Long Term Test Report: Citroën C4 Exclusive HDi 150
Don’t ignore the rest of the Citroën C4 range, because there are some excellent less costly cars at the opposite end from our long term top of the range car. Victor Harman reports
While the primary objective of these long-term reports is to relate our experiences with the model variant we have on test, it’s helpful to potential buyers for us to give some thought to other Citroën C4s that might suit smaller pockets, or perhaps those for whom 150bhp is unnecessary. Certainly don’t ignore other more modest C4s, which stand and deliver their somewhat individual merits throughout the range, and there are some excellent less costly variants at the opposite end to our 2.0 HDi Exclusive. I’ve driven most of them, and would suggest that the “pick of the range” for value are possibly the 1.6 HDi 90 VT and VTR+ listed at £17,145 and £18,445. Their performance is surprisingly lively for just 90bhp, and will be more than adequate for many people. They both ride on energy-saving 205/55 tyres on 16-inch wheels that promise significantly better fuel economy and a softer and quieter ride than the 225/45/17s on our 2.0 HDi Exclusive. The two mid-range e-HDi 110 variants with the semi-automated six-speed EGS transmission will suit some people that need the comfort of two-pedal motoring, but a small change in driving style is required, and some won’t bother to master this rather individual transmission.
So, while some of the appointments and various options of our rather fancy Exclusive model are very appealing – the heated leather seats for example are superbly comfortable in all weathers – they’re not the be all and end all. But it is nice to have such a pleasing compromise between good performance and economy. Our two-litre engine is very refined and packs enough punch to make overtaking a drama-free exercise, and yet our current economy figures, decently in excess of 50mpg, are highly satisfying, albeit that some owners (maybe city dwellers and those living in hilly country) may well drop into the mid-forties. When it comes to stopping, as distinct from going, the automatic parking brake and hill-hold assist are two of the best executed features. Previously, after disappointing experiences with other automated ones, I had somewhat scorned anything but good old-fashioned manual handbrakes, but the Citroën’s works flawlessly and genuinely makes for easier driving. So does the equally well executed hill start assist, which simply gives you around a five second “hold” of the brakes when you take your foot off the stop pedal. One tends to start taking it all for granted until you slip back into a car lacking the feature – and suddenly wonder why you’re rolling back on hills or gentle gradients that now demand use of the handbrake and of some tedious foot-shuffling that the C4 totally eliminates.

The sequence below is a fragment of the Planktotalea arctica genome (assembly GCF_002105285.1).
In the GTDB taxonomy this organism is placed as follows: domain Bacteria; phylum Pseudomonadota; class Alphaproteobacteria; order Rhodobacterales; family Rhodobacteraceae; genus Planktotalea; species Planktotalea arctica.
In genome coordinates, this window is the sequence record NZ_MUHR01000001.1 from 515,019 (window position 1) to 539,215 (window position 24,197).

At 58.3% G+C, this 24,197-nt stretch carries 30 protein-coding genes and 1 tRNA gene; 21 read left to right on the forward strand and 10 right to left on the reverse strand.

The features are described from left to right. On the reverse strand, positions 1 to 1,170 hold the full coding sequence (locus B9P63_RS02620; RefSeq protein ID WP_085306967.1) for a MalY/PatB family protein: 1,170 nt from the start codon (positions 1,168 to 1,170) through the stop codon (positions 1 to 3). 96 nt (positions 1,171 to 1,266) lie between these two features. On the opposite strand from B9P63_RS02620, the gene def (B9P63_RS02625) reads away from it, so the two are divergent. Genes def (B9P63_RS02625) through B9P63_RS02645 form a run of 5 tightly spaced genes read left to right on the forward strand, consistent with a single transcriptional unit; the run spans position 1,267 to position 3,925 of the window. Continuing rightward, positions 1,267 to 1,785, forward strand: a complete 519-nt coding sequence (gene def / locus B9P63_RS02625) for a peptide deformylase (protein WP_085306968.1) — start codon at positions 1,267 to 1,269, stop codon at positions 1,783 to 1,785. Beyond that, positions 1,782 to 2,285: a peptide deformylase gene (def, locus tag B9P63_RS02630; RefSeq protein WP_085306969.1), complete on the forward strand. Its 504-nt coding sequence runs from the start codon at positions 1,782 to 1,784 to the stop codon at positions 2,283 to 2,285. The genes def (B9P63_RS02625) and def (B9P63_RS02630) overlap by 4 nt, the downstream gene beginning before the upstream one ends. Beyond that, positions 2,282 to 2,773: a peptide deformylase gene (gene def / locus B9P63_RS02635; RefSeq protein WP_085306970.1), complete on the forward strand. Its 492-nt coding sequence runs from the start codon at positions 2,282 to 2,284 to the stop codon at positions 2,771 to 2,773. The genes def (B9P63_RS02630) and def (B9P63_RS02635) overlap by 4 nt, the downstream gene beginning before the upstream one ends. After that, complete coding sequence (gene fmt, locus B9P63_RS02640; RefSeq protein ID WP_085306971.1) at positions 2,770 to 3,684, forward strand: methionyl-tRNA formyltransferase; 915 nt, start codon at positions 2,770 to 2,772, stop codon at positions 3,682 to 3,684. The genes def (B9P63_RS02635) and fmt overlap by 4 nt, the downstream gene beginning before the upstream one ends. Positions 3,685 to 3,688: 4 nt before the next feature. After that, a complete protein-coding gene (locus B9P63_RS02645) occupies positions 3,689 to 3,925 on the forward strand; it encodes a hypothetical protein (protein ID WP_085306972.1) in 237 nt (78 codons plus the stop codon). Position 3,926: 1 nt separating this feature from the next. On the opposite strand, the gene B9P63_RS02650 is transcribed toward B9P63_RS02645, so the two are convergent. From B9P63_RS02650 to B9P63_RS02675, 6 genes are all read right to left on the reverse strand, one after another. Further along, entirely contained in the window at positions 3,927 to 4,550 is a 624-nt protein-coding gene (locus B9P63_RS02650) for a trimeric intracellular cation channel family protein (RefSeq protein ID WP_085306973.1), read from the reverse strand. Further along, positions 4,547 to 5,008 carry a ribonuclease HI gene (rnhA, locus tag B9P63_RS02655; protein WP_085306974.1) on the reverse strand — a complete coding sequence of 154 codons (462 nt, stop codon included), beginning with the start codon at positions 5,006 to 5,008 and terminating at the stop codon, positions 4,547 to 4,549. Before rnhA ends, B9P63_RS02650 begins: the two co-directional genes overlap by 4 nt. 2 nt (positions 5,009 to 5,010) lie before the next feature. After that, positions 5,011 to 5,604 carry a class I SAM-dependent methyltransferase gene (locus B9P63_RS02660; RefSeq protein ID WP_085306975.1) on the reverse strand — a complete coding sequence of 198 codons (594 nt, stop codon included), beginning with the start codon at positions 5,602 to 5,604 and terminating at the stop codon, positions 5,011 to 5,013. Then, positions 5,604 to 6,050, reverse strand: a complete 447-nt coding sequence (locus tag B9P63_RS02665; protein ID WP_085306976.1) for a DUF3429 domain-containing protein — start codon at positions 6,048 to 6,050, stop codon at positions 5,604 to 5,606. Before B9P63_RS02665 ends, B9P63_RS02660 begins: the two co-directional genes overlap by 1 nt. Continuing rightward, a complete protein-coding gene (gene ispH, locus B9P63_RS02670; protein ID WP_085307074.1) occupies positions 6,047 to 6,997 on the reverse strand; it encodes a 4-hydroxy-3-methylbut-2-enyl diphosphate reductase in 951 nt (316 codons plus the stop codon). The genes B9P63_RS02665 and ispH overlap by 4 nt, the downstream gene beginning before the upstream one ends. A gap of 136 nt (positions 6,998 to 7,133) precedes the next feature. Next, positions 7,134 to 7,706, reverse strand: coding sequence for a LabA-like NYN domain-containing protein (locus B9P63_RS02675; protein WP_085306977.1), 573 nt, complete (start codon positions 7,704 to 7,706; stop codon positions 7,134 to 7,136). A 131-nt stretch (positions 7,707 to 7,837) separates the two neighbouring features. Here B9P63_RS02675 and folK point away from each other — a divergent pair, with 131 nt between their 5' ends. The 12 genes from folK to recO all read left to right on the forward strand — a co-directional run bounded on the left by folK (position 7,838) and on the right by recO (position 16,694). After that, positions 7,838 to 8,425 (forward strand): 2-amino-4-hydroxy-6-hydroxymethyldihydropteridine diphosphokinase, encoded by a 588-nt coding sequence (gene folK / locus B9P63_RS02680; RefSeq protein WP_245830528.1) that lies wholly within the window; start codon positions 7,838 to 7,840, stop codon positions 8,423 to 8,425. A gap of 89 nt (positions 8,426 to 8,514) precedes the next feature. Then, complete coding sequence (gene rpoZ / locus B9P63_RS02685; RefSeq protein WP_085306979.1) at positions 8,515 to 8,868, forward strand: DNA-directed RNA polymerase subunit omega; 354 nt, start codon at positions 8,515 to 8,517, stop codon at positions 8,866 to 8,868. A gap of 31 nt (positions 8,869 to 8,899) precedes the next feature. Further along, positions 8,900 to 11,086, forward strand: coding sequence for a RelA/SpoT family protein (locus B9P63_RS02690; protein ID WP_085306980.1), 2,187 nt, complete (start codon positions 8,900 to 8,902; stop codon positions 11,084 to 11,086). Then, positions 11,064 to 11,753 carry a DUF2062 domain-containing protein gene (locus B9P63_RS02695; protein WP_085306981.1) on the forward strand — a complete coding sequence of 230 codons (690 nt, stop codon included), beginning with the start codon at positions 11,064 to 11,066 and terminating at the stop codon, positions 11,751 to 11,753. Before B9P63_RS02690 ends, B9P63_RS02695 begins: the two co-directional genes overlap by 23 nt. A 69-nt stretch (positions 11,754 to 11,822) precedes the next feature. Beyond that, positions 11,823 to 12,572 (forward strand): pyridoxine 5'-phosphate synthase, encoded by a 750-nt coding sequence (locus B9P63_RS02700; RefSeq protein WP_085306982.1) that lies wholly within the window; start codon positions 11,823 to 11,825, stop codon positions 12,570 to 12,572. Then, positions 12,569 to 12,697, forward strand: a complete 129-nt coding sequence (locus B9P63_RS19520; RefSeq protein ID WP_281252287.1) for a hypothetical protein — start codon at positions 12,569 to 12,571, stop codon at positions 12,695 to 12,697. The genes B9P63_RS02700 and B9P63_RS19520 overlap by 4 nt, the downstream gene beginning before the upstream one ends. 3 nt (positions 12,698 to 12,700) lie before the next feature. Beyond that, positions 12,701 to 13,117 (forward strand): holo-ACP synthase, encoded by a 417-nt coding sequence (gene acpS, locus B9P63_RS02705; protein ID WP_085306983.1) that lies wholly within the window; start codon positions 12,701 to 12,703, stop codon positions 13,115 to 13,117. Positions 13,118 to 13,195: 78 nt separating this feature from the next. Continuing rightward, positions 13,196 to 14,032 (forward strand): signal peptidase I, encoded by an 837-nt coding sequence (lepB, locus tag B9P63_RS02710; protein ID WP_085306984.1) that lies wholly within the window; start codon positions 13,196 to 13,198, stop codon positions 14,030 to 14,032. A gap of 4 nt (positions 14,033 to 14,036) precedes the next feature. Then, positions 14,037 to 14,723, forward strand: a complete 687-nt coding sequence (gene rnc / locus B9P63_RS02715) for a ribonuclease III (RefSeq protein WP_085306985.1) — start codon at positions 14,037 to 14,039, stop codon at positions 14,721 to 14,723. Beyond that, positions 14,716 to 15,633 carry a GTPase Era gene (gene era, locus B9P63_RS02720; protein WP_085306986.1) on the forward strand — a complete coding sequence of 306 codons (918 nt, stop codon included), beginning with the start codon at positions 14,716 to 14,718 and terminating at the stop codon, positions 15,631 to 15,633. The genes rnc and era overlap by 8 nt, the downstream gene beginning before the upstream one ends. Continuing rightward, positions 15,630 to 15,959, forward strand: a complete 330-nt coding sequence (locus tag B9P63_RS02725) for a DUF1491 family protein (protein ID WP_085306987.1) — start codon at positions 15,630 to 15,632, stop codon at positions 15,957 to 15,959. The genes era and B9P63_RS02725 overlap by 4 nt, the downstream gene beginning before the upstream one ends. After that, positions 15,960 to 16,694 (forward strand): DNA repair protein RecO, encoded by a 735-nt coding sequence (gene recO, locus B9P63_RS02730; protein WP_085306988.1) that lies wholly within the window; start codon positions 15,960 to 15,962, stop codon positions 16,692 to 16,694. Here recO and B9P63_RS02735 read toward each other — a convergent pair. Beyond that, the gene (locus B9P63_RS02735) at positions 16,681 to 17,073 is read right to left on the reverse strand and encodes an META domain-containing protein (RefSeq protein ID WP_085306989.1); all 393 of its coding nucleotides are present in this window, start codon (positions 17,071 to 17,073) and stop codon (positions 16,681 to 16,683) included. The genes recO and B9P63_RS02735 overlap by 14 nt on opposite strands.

I think that Citroën motoring has always been something regarded as a little off-beat in Britain and maybe the individuality, as evident still now in the new C4, reveals something of the different motoring attitudes existing either side of La Manche, and maybe also either side of other European frontiers. Not that I can think of any particular aspect of Citroëns that supports the “tailgating” that’s one of the favourite pastimes of most Jacques, or Gerards, or why they have all generally started out with a cosseting ride and long-travel suspension, until the British marketing men have got their hands on them and fitted low-profile tyres to UK models. But any Citroën is generally at the opposite extreme in so many little ways from a BMW, or a Fiat, or for that matter a Vauxhall, and it shows. Maybe there’s French blood in my family line, but my wife and I just love the comfort and style of the C4, which will be hard to replace when it has to go back to Citroën UK.
Citroën C4 Exclusive HDi 150
|Price when new:||£21,495|
|Price as tested:||£24,915|
|Options fitted:||eMyWay and Denon Hi-Fi system, metallic paint, Mistral ‘Caludia’ leather upholstery with heated front seats, space saver spare wheel, vision pack|
|Engine:||1997cc, 4 cylinder, turbodiesel|
|Power output:||148bhp at 3,750rpm|
|Maximum torque:||251lb ft at 2,000rpm|
|Maximum towing weight:||1,750kg|
|Combined fuel consumption:||56.5mpg (official combined)52.4mpg (on test)|
|CO2 Emissions (Taxband:||130g/km (D)|
|Benefit in kind tax liability:||19%|
|Size (Length/width with mirrors):||4,329/2,050mm|
|Boot space (Minimum/maximum):||408/1,183litres|
|EuroNCAP safety rating:||5 stars|
|Date arrived:||2nd February 2011|
|Mileage to date:||5,210miles|
|Costs to date:||None|
|Faults to date:||Minor problem with fuel flap release – resolved, mystery rattle when the door is slammed|